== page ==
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Herb Sundays 45: Parris [HS season 4 premiere]
The London-based producer/DJ takes us on a journey through aughts and tens Indie. Art by Cina.
Herb Sundays 45: Parris
“Very UK, very indie, very me. Feels like it represents a specific time and I love those tracks because they take me back to those times.”
Dwayne Parris is a producer, DJ, and label owner whose creative evolution reflects a decade inside the rarified world of UK club music. With an experimental ear honed at crucial parties (he would go to FWD>> alone early on, just to listen), labels (an A&R role at Tempa), and record shops (a stint at Black Market), the Hackney-born artist has cultivated a genre-fluid style that “plugs sound system pressure into misty dubscapes, pulsating house and fragments of pop glitz.”
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As a DJ, he’s played globally at places like Fabric, Glastonbury Festival, Contact (Tokyo), and the Laurel Halo-curated Mode festival. Having recorded beguiling EPs for labels like The Trilogy Tapes, Idle Hands, Wisdom Teeth, Peach Discs, and Hemlock, Parris launched Can You Feel The Sun in 2019, an outlet for his productions, alongside Berlin-based counterpart AKA British DJ/producer Call Super.
Last year he shared his debut full-length Soaked In Indigo Moonlight, a stunning collection of technicolor dance abstractions featuring guests like Carmen Villain and James K that cannot be easily defined in a sonic box. Shawn Reynaldo (of the great First Floor substack) beautifully reviewed the album for Pitchfork:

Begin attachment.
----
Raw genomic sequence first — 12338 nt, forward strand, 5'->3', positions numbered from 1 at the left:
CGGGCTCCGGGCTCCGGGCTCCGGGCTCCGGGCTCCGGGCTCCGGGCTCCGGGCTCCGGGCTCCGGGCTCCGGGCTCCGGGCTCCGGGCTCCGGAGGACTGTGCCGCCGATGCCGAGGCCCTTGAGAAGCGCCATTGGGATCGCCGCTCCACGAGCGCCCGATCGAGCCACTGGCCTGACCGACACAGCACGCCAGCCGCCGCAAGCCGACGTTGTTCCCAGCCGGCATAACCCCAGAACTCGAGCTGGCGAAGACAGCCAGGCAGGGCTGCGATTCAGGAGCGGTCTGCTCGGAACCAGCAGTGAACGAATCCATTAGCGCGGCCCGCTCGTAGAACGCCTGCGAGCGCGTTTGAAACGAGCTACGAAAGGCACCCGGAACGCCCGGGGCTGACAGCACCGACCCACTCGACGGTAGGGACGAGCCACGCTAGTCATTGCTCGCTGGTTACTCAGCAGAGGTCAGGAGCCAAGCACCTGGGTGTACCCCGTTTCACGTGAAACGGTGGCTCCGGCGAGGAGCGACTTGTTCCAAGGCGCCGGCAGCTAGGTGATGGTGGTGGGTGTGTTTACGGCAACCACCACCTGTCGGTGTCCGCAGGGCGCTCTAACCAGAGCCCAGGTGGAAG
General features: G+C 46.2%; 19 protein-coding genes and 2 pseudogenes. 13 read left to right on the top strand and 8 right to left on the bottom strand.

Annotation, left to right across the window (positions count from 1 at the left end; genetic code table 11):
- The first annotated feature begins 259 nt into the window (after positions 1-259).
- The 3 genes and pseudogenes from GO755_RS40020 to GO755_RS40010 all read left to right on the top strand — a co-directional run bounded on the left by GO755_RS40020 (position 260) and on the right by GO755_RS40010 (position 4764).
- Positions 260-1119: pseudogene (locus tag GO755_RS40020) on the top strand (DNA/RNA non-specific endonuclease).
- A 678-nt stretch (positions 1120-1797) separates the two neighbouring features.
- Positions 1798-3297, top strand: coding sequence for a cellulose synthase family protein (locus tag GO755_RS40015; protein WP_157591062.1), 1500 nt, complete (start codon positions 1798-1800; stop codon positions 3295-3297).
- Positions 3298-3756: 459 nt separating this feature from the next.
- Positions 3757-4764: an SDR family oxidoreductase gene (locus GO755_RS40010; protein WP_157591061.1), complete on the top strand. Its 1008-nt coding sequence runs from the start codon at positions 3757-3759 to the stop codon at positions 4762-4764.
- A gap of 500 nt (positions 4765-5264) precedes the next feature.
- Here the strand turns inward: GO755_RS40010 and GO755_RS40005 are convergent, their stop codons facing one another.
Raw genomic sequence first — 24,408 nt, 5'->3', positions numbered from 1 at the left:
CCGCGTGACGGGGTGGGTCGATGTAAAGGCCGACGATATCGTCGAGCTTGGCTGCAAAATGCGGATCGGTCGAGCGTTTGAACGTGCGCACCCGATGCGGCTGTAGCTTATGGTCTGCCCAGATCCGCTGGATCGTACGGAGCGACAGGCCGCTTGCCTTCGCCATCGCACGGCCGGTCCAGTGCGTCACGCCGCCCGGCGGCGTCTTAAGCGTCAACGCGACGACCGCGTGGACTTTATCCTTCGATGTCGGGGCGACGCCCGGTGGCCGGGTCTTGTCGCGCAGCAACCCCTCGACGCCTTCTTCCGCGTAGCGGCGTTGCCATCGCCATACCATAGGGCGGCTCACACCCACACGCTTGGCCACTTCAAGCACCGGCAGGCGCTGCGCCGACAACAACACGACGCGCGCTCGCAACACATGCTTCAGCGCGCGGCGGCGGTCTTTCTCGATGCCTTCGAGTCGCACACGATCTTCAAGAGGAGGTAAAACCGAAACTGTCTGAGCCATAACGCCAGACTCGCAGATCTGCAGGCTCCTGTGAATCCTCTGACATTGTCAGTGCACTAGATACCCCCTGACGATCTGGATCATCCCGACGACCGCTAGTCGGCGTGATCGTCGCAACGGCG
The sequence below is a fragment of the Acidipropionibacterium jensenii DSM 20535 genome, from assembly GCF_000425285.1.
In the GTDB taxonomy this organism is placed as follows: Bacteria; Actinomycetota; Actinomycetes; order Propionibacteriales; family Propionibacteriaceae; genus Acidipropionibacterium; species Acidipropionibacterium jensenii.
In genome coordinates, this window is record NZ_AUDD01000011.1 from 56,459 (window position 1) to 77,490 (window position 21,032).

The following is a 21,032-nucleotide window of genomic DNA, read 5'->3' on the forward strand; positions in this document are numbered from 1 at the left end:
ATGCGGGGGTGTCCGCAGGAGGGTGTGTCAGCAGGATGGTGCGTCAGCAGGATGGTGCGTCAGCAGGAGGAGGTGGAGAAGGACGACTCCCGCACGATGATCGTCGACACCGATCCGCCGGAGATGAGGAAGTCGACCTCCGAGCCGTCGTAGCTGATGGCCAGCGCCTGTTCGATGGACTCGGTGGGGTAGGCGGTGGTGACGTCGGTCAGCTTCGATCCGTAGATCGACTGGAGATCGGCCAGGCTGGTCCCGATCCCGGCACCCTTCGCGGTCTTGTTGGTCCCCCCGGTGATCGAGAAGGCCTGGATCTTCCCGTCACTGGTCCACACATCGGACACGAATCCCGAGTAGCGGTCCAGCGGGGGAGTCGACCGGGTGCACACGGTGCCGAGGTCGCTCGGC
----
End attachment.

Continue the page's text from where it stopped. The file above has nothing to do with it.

“The work of artists like Vince Staples, Lil Peep, and Denzel Curry (who were also namechecked in the LP announcement) helped inspire Soaked in Indigo Moonlight, but the album itself—whose title is a reference to the old adage that “only moonlight shows your true reflection”—can only be understood as a window into Parris’ own head (and heart). If taking cues from pop simply means setting pretension aside and doing what you love, perhaps more of Parris’ peers would be wise to follow suit.”
This romantic sense for music that Parris wields is what makes his career fun to watch as he becomes more confident with each new move. “When you first start learning how to make music you spend a lot of time trying to replicate other people,” he has noted, “but eventually you stumble upon your own sound.”
Parris’ Herb Sundays takes this love of pop and indie even further. Instead of a club survey, we get a view of the artist at home, from the adventure-pop of Bat For Lashes, to the low-key charge of The xx, and onto the magisterial Mystery Jets. It's summer fun and yet another unexpected twist from Parris.